How to Handle the Death of a Loved One

How to Handle the Death of a Loved One

What to do with a house of a loved one who died.  

Losing a loved one is never easy, and it is often more overwhelming and emotional when we are left to close out the person’s life. There are many things to attend do after the passing of a loved one, and it can be difficult to know where to start. During these times, you should embrace the offers of help from family members, family, and experienced professionals. If your loved one is leaving you with a home to deal with, here are some tips on how to handle the situation.

When a loved one dies, remember to call the homeowners insurance agency as soon as possible. The insurers will need to know if the home is vacant and if there is going to be a change in ownership. Even if a loved one passes away and the family continues to live in the home, the insurance company should be notified. Call the insurer to update them so that they can adjust coverage as needed.

You’ll also want to secure the property immediately. Ensure that the house and property are not accessible to unauthorized people. If possible, change the locks immediately. Typically, keys are given out to trusted neighbors, cleaning people, caregivers, family, and friends. Changing the locks is the best way to control access to the deceased person’s house. If there is a security alarm system, make sure it is activated and change the code.

Next, you’ll want to scope out the deceased person’s valuables to keep safe. This should be done by the authorized person established by the official documents. Consult with a probate attorney for confirmation. The goal is to have all valuable items safely secured and to maintain accurate records of the items. Verified lists and photos are vital, especially if there are multiple beneficiaries.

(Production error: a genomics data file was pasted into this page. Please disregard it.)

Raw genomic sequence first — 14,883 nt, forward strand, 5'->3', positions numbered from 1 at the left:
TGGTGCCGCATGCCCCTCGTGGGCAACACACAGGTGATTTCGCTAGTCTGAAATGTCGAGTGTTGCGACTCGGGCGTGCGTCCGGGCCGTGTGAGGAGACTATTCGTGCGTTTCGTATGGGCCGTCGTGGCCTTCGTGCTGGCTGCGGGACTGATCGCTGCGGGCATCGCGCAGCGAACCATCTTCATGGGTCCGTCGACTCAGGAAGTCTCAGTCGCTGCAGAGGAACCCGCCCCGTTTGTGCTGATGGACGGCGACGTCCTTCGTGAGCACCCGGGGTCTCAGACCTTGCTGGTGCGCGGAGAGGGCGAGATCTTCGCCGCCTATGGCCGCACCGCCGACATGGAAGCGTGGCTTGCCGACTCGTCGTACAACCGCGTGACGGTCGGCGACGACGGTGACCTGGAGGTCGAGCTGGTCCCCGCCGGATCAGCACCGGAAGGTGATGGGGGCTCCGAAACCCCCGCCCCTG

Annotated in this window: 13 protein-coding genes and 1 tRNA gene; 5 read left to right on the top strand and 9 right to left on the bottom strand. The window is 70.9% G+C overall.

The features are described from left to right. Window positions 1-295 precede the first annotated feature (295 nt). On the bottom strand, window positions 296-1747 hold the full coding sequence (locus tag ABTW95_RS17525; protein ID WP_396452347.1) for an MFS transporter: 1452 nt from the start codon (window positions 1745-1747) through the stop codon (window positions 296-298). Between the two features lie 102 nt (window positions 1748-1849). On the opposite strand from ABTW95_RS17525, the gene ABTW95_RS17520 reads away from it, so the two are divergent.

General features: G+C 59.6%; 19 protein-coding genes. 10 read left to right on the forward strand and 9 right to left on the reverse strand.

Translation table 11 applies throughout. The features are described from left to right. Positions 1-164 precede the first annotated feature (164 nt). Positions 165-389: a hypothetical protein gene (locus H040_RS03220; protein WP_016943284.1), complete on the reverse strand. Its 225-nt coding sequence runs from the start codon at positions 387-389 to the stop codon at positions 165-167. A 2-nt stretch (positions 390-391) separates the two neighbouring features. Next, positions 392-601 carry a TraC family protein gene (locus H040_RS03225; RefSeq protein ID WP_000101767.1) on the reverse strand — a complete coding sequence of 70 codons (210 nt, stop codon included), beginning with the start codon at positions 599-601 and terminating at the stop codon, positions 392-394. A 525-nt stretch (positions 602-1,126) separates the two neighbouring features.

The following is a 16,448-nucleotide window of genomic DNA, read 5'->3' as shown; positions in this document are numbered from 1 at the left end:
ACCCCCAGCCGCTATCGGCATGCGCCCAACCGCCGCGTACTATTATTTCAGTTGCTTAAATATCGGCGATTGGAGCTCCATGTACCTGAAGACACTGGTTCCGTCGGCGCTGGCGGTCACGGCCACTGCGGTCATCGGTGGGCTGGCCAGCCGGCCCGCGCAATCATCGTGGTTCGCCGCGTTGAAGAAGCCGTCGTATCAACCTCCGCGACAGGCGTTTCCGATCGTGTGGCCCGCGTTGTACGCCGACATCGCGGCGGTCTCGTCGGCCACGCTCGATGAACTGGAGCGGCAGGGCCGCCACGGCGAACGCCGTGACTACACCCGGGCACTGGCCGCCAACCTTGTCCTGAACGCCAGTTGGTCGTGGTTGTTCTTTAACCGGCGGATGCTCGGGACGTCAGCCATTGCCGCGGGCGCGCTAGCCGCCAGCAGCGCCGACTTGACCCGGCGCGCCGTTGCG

If you are planning on selling the property, you may need to move his or her belongings into a storage unit. You may be able to determine if the deceased already has a storage unit by checking registers, credit card statements, and looking for a payment to a storage facility. To gain access, the family member must provide the manager of the storage unit with copies of the death certificate and a court order stating that the family member has been appointed as the administrator of the estate. If you are moving items out of the house, please let the homeowners insurance agency know so that they can take appropriate action to correct the policy.

At Perry & Carroll, we can help. Contact us to learn how we can provide quality insurance coverage for those in Elmira and neighboring cities in New York.

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